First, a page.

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HARTFORD, CT — Gov. Ned Lamont inked an executive order Thursday that will give a do-over to election officials in 19 Connecticut cities and towns who missed the deadline last week to declare their desire to begin opening absentee ballots early.

Eighteen towns told Secretary of the State Denise Merrill before the Oct. 24 deadline that they planned to open the outer envelope of the absentee ballots early. A total of 19 cities and towns gave notice too late and would not have been able to start processing absentee ballots early if not for Lamont’s executive order.

The General Assembly passed legislation that allows election officials to open the outer envelope of the absentee ballot starting at 5 p.m. today. Town clerks have received more than 567,000 absentee ballots.

“Five days before the election the governor had to issue an executive order to allow for ballots to be opened so that people who voted by absentee can have their votes properly counted,’’ House Minority Leader Themis Klarides said. “Uncertainty remained, after months of lobbying by Secretary Merrill, which makes it harder to deliver clean elections in the minds’ of voters.’’

Gabe Rosenberg, Merrill’s legal counsel and communications director, said election officials were given plenty of time and information about the deadline.

“There is literally nothing that the House Republican leadership won’t politicize for their own political gain and it’s a shame because it’s a disservice to the voters,” Rosenberg said Thursday.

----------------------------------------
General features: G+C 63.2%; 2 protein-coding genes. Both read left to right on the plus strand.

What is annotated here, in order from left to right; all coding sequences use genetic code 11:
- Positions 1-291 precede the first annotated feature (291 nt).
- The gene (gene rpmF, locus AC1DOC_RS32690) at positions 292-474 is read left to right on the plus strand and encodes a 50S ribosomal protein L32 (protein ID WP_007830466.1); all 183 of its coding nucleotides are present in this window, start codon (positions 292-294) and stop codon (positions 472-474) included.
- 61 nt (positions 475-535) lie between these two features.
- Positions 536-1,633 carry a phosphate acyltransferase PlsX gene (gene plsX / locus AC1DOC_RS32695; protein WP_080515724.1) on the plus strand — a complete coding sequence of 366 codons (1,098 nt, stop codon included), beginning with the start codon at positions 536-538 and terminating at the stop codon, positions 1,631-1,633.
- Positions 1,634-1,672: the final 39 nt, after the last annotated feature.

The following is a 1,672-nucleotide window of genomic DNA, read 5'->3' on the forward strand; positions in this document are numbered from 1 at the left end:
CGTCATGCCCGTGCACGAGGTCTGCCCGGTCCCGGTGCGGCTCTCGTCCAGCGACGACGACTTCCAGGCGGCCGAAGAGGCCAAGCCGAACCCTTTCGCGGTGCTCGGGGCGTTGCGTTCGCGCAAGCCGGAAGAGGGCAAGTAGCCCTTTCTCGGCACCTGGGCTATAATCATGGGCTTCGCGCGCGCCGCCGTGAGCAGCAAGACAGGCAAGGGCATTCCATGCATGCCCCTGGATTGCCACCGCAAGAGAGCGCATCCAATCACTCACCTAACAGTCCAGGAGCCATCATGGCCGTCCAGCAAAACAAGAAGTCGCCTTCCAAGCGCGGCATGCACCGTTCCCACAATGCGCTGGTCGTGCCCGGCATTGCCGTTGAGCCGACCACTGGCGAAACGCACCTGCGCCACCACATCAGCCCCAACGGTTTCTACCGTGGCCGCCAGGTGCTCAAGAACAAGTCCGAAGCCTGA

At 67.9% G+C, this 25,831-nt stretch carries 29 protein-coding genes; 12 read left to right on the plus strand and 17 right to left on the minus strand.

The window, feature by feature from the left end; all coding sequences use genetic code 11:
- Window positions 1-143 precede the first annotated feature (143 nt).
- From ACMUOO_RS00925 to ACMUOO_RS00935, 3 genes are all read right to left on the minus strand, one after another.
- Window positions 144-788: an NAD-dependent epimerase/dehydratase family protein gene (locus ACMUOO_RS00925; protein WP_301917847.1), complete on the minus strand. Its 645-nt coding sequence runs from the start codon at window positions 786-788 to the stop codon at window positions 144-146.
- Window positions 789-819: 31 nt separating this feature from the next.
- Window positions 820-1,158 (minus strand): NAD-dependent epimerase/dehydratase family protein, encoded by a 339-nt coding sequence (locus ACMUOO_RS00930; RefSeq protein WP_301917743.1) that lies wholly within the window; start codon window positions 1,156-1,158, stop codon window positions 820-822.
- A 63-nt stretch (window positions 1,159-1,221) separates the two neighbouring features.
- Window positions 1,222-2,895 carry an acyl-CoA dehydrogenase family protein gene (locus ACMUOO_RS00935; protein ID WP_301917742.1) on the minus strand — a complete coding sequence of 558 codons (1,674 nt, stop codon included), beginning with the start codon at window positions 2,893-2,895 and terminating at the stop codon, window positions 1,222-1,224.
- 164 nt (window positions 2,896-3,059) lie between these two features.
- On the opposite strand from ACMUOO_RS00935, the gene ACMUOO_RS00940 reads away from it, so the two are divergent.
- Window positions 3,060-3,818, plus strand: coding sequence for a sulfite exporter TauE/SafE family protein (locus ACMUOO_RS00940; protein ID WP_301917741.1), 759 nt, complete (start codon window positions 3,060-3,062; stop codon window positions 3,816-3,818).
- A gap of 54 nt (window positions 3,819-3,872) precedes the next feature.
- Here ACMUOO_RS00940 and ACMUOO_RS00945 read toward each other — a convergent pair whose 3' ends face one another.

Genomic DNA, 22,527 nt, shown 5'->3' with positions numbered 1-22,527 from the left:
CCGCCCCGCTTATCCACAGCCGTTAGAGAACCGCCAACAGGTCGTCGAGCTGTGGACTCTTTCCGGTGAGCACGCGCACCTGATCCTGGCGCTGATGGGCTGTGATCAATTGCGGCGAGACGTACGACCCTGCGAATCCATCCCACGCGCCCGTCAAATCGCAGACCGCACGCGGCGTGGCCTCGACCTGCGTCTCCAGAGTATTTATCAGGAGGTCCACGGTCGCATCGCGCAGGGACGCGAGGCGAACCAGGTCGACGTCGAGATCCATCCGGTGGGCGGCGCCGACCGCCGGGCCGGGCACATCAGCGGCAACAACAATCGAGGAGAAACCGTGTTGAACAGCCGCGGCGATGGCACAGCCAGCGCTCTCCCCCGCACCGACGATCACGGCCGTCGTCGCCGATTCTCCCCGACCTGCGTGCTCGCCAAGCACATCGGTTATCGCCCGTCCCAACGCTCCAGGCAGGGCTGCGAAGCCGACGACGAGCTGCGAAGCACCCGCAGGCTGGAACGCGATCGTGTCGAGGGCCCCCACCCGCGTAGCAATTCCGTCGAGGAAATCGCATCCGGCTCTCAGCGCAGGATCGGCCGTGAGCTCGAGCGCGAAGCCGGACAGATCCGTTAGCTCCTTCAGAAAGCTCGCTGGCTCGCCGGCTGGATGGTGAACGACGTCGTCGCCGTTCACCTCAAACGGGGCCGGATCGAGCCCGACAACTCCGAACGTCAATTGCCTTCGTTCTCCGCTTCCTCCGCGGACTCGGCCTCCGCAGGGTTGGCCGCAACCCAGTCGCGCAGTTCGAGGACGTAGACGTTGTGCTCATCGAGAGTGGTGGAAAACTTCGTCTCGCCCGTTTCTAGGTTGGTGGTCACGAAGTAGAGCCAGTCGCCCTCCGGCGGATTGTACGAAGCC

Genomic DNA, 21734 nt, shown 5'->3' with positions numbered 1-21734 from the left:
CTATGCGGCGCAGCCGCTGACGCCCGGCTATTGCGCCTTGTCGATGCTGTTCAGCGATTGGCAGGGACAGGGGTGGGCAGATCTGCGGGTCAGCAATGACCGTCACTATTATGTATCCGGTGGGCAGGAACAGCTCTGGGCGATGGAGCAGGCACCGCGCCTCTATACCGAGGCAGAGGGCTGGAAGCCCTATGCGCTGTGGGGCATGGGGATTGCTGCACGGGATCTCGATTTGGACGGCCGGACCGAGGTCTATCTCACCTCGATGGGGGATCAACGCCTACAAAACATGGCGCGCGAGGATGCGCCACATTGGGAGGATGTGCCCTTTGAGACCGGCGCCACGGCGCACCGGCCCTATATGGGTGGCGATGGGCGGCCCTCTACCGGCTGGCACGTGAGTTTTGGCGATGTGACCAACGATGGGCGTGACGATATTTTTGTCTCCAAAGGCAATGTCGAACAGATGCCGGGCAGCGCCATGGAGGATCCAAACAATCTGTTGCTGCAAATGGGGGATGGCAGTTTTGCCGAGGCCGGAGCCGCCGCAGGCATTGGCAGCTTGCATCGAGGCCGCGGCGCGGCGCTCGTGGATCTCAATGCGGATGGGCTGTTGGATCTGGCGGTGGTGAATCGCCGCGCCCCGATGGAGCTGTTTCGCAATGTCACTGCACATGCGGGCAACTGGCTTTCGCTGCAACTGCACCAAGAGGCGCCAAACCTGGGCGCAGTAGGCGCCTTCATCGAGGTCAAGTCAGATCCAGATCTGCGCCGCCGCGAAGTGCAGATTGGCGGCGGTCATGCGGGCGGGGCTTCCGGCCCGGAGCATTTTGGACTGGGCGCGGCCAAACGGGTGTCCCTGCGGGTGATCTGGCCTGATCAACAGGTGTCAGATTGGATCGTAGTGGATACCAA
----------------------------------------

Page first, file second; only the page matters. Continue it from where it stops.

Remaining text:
Election officials won’t be allowed to start counting the absentee ballots until 6 a.m. on Nov. 3. But they can start pre-processing the absentee ballots after 5 p.m. today.

“As that deadline came about, many towns realized that they wanted to exercise that right,” Paul Mounds, Lamont’s chief of staff, said Thursday.

He said Merrill contacted the governor’s office Wednesday and they consulted with Attorney General William Tong’s office about the executive order, which was signed Thursday.

Connecticut has seen an unprecedented number of voters register to vote. As of Wednesday, there are 2.3 million voters in Connecticut.

“It is so exciting to see a record-breaking number of Connecticut voters, especially younger voters, set to make their voices heard on Tuesday,” Merrill said. “We are poised to see the largest number of voters participating in a Connecticut election ever, despite the 2020 election being held under the most challenging circumstances in a century.

More than 700,000 new registrations have been recorded since 2016, compared to 450,000 from 2012-2016, and 250,000 from 2008 to 2012.